WASHINGTON, Sept. 20, 2016 /PRNewswire/ -- The Coalition to Stop Opioid Overdose presented today the first four of eight awards recognizing key Members of Congress for their tireless work to stop the opioid misuse, addiction and overdose epidemic. These Congressional leaders are the authors, co-authors and co-sponsors of critical legislation, including the Comprehensive Addiction and Recovery Act (CARA), the Recovery Enhancement for Addiction Treatment Act (TREAT) and the Opioid Use Disorder Treatment Expansion and Modernization Act, among others. The week of September 18 through September 24, 2016 was recently recognized as Prescription Opioid and Heroin Epidemic Awareness Week by President Obama.
Addiction is a chronic disease that too often goes untreated. More than half of Americans (56 percent) say that they or someone they know has misused, been addicted to, or died from prescription pain medications, according to a recent Kaiser Health Tracking Poll. When patients can't access treatment and recovery support services, addiction can lead to disability or premature death.
The Coalition will present the final four awards tomorrow; the Members of Congress receiving awards for their leadership and commitment to ending the opioid epidemic are:
- Sen. Kelly Ayotte (R-NH)
- Rep. Larry Bucshon (R-IN)
- Sen. Ed Markey (D-MA)
- House Energy and Commerce Committee Ranking Member Frank Pallone (D-NJ)
- Sen. Rob Portman (R-OH)
- Rep. Paul Tonko (D-NY)
- House Energy and Commerce Committee Chairman Fred Upton (R-MI)
- Sen. Sheldon Whitehouse (D-RI)
"We want to recognize the considerable effort undertaken by Congress, and these members in particular, to address the opioid misuse and overdose epidemic," said R. Corey Waller, MD, DFASAM, Chair of the American Society of Addiction Medicine's Legislative Advocacy Committee. "As a Coalition, we remain committed to carrying this work forward to help communities in desperate need of a solution to this public health crisis."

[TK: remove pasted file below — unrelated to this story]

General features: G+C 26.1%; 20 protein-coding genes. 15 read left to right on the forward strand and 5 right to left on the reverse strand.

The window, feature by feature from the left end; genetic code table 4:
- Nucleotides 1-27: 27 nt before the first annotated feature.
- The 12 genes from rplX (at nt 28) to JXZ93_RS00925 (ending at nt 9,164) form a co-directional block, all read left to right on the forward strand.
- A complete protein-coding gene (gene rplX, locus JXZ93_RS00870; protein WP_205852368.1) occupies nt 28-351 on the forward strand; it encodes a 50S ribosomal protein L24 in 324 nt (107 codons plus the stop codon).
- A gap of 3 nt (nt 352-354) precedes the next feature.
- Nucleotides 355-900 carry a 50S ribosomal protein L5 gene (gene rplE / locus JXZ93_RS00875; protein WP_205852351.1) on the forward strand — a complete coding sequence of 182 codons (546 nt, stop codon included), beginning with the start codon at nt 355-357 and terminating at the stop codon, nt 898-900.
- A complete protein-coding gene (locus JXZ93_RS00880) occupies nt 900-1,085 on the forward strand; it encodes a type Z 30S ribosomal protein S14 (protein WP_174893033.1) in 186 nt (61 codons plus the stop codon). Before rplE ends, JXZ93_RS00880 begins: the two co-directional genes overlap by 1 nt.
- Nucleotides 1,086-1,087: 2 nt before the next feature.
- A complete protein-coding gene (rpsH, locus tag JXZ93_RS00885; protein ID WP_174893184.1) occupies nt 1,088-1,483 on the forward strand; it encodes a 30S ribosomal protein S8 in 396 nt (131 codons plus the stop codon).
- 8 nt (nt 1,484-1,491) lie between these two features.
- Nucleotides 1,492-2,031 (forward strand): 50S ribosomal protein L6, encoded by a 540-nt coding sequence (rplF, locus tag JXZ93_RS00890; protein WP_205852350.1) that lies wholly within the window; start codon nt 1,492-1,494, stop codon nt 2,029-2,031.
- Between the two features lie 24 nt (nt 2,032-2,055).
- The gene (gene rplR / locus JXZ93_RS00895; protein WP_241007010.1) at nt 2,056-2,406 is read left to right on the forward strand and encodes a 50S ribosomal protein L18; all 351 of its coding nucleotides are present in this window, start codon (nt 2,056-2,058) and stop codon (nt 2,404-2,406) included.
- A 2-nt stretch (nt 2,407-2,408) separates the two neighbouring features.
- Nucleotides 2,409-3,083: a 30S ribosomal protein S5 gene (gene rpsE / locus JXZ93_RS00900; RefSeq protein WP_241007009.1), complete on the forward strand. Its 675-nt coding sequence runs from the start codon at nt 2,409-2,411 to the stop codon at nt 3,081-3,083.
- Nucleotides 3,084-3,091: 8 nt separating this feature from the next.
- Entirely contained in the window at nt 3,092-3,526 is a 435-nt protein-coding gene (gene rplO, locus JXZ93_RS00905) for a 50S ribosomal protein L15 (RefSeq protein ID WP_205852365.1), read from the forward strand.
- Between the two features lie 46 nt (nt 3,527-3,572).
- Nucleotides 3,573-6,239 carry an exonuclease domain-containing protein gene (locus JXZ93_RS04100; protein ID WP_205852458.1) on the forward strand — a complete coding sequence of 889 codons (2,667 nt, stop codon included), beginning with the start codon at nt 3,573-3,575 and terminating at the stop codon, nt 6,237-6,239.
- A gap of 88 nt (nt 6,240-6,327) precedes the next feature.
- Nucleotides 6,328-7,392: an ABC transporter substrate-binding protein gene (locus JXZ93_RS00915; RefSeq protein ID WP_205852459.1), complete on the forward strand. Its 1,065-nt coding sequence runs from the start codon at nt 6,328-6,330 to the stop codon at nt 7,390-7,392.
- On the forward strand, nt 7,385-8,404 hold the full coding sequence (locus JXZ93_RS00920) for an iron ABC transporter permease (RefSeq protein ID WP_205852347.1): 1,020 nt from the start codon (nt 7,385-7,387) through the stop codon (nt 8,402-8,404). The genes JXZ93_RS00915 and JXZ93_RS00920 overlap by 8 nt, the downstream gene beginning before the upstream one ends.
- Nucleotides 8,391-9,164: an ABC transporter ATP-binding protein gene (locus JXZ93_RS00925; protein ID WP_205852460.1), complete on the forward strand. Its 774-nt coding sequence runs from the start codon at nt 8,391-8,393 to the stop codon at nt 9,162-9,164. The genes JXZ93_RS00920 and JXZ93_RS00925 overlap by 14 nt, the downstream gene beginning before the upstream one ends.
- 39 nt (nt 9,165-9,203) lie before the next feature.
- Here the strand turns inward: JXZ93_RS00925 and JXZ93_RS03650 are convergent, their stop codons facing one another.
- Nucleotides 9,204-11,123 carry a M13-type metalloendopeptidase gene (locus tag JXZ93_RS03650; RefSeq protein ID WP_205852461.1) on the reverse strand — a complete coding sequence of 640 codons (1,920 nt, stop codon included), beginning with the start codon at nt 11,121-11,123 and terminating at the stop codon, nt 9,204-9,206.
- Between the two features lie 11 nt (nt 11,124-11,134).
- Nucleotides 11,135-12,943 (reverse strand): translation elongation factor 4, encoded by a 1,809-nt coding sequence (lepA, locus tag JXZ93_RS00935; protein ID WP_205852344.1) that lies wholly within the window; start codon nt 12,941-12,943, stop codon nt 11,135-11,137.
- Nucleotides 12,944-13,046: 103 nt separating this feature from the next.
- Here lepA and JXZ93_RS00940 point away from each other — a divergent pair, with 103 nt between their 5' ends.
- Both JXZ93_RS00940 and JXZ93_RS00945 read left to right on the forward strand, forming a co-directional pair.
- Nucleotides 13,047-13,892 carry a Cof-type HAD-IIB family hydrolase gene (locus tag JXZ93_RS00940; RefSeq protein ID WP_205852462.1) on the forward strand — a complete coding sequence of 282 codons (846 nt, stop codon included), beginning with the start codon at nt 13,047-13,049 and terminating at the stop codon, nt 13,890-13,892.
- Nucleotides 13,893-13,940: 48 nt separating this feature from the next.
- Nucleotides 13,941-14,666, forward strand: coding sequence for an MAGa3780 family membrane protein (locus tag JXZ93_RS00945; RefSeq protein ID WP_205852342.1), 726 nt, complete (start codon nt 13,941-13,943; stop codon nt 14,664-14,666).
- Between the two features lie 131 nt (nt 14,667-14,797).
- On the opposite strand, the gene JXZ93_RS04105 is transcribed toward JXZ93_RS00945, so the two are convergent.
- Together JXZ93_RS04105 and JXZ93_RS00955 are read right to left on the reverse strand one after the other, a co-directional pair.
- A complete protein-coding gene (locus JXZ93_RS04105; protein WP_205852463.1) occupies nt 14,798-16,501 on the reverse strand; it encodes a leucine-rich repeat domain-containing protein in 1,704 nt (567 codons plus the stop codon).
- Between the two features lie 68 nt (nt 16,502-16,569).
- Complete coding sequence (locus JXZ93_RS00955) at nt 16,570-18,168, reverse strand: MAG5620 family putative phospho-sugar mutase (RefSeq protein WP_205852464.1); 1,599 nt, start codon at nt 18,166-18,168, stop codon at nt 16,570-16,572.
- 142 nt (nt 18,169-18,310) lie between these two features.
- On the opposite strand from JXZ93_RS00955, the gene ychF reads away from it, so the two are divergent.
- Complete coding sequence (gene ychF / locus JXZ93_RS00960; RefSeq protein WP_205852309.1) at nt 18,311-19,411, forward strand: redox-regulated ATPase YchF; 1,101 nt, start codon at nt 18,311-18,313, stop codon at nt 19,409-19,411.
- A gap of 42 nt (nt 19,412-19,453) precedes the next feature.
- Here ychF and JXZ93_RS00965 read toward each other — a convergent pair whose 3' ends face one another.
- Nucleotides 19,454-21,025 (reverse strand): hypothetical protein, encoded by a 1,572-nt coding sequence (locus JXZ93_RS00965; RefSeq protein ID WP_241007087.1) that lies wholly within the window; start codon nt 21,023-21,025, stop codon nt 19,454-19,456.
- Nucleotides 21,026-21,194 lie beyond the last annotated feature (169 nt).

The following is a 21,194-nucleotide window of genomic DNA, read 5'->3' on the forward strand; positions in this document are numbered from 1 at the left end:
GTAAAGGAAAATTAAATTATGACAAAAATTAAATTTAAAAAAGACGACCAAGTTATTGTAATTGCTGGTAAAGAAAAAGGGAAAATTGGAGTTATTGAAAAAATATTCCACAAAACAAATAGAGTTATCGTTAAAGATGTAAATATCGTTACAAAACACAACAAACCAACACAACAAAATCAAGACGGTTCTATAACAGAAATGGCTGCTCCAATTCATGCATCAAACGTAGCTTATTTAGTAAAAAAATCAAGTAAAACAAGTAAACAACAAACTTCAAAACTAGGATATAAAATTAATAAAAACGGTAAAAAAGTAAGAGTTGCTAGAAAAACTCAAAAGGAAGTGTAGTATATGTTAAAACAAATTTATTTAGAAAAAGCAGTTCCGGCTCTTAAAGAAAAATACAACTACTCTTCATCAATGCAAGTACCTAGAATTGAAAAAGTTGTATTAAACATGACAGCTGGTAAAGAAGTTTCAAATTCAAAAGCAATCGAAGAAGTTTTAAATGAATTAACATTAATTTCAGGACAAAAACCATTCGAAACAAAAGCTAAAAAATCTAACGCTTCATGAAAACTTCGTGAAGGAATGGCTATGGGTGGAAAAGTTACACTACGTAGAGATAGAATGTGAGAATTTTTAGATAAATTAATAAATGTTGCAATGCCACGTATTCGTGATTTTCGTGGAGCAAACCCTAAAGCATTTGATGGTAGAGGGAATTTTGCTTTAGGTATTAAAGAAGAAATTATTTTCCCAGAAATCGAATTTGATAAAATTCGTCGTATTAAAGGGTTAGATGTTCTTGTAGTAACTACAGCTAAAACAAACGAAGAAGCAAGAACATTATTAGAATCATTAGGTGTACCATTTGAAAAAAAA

When Congress passed CARA in July, it represented a major public health milestone. This is the first time in decades that new legislation aimed at preventing and treating opioid misuse, addiction and overdose and supporting people in recovery was signed by the President. As passed, the bill authorizes, but does not fund, prevention, treatment, recovery and criminal justice programs and reforms.
"CARA must be funded for it to have a significant impact on the opioid epidemic, and additional funds are needed to expand access to treatment and recovery programs," said Michael Miller, Chapter Coordinator, Young People In Recovery. "A minimum of $500 million in funding is needed this year alone to curb both the opioid epidemic and opioid overdoses."
According to the U.S. Centers for Disease Control and Prevention, the rate of death from opioid-related overdose has quadrupled since 2000. Drug overdoses are the leading cause of accidental death in the United States, surpassing even traffic fatalities. And emergency room visits linked to misuse of prescription opioids are up by more than 50 percent since 2004.
For more information about the Coalition to Stop Opioid Overdose, please visit http://www.stopopioidoverdose.org/.
About the Coalition to Stop Opioid Overdose
The Coalition to Stop Opioid Overdose is an organization of more than 40 local, regional and national groups that are committed to advancing meaningful legislative and regulatory policies in response to the opioid epidemic. The Coalition seeks to address the U.S. opioid epidemic by engaging policy makers, public health leaders, chronic pain and addiction specialists, individuals in and seeking recovery and family members, so that legislation and policies get the support and funding needed.
Financial support for the Coalition is provided by the following: Adapt Pharma, The American Society of Addiction Medicine, CleanSlate Centers, Indivior, Kaléo, Merck and Proove.
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SOURCE Coalition to Stop Opioid Overdose